and arenas for Robot Arena 2 (Design & Destroy).
This is the unofficial,
barebones, nitty-gritty, brass tacks of exporting stuff for Robot Arena 2. It's
completely unsupported, enter at your own risk, batteries not included, your
parents put it together, and good luck--cause it ain't easy.
You must have the following
in order for exporting to work:
- If you pirated the game,
go buy it.
- 3D Studio Max version
- Havok plugins for Max
(we used version 1.5.008, not sure if any others will or will not work)
- Our gmf exporter plugin
for Max. Download.
Optional are the
- GMF Viewer. Download.
- MaxScript component helper
- Sample pack with some
existing components and an arena. Download.
we used internally that will help:
Tips, basic knowledge,
and random musings:
- I suggest you download
the sample pack and just try exporting one of the existing components or arenas.
Then slowly try tweaking various things to get an understanding of how it
works. Try moving the start points around, try changing the collision geometry,
etc. It's much easier to modify an existing file than it
is to create a new one from scratch.
- The GMF viewer must be
in a simple path, such as C:\gmfviewer. The gmf file you are viewing must
be in that same folder. Drag the gmf file onto the viewer exe. There must
be a folder called maps, where the textures can be found. This version of
the viewer does not work properly with lighting. If your scene has lights,
they will appear too bright in the scene. Best option is to export without
lights for this preview tool.
- Most objects have two
sets of geometry: one is the display mesh, which can be fairly high-poly and
has textures, etc; the other is the collision geometry, which is invisible
and should be low-poly since Havok uses this for detecting when objects collide
with one another. So, for example, a weapon might look very detailed with
intricate parts and pieces, but that's just the display mesh; the collision
mesh could be a simple box. Display and collision meshes must align properly,
so when they have the same transform (position, rotation, never use scale)
they appear in the same location and orientation. Set their pivot points to
- The GMF exporter is a
max plugin found in the utility panel, not on the file-export menu. Only export
what is needed for the component or arena. The easiest way to do this is to
create selection-sets in Max, then use the "Export Selected" button.
- If a component appears
at an unexpected orientation, you probably forgot to reset it's transformation.
There's a handy max utility called "Reset XForm" which adds a modifier
to the stack that will reset the transform. I personally prefer to explicitly
manage pivot point positions and rotations rather than use modifiers.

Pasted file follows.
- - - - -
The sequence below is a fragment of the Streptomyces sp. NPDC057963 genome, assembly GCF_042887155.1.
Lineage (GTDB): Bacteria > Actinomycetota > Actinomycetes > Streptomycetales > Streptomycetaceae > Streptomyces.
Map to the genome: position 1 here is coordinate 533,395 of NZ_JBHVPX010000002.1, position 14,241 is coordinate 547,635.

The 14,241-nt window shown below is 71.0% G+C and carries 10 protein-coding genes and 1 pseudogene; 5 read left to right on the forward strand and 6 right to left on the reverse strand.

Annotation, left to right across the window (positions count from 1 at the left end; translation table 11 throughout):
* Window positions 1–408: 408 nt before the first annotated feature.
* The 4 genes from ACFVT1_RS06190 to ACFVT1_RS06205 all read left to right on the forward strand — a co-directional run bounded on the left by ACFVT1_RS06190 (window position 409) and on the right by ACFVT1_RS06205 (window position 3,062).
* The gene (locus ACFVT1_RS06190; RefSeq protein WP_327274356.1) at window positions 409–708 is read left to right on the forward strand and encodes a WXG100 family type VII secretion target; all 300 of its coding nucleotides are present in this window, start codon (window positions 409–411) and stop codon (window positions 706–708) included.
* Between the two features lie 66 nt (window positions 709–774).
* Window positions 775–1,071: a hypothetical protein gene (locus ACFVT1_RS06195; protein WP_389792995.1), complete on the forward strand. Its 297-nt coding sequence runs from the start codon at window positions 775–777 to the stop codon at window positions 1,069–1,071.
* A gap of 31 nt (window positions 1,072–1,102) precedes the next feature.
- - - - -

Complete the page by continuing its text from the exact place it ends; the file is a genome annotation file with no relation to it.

- Textures must always
be square, in powers of 2 (64x64, 128x128, 256x256, etc). 3D Studio Max has
a million great features, most of which have nothing to do with a realtime
game and will never work. Don't get excited about a cool Max effect. You can
assign colors to objects, or solid textures (.bmp file) or alpha textures
(.tga file with alpha channel, put it in both diffuse and opacity maps). You
can also use reflection maps for special effects, but it's a bit tricky. Alpha
can be additive effect instead of normal alpha by checking the additive blending
radio button in the material editor.
- Arenas use Python to
script hazards and other events. With a little work, you could script some
really neat stuff.
- Remember that Havok is
a rigid body simulation and the geometry of objects never changes. You cannot
"crush" an object, for example in a giant hydraulic press. When
the chassis of the robot gets battered and bashed, this is a visual effect
that we did to fool you into thinking the bot is getting dented. The collision
geometry never changes, only the display mesh changes in response to physics
- The AI bots need A* pathfinding
maps to find their way around the arenas. This is the .map file in the arena
folders. That's a discussion for another day.
- Cameras don't export
from the scene. In my example arena, I create them simply to get their positions
and orientation. They are written into the arena script.
- Shadow planes require
explicit scripting. Another discussion for another day.
Well, that's about all the
time I have for today. Sorry folks. Hope to add more later. Until then, you
clever hackers will probably figure out more about this stuff than I know.
Latest addition: An
open source project called PyRA2
has been started by a gaming community member, Martijn Pieters, to parse .bot
and .gmf files. It can export to VRML2 for viewing 3D files in a browser. It
also extracts the bitmap preview from .bot files. It's not been tested or supported
by our own development team, but it's worth checking out if you are interested
in other applications.
RA2 Game Designer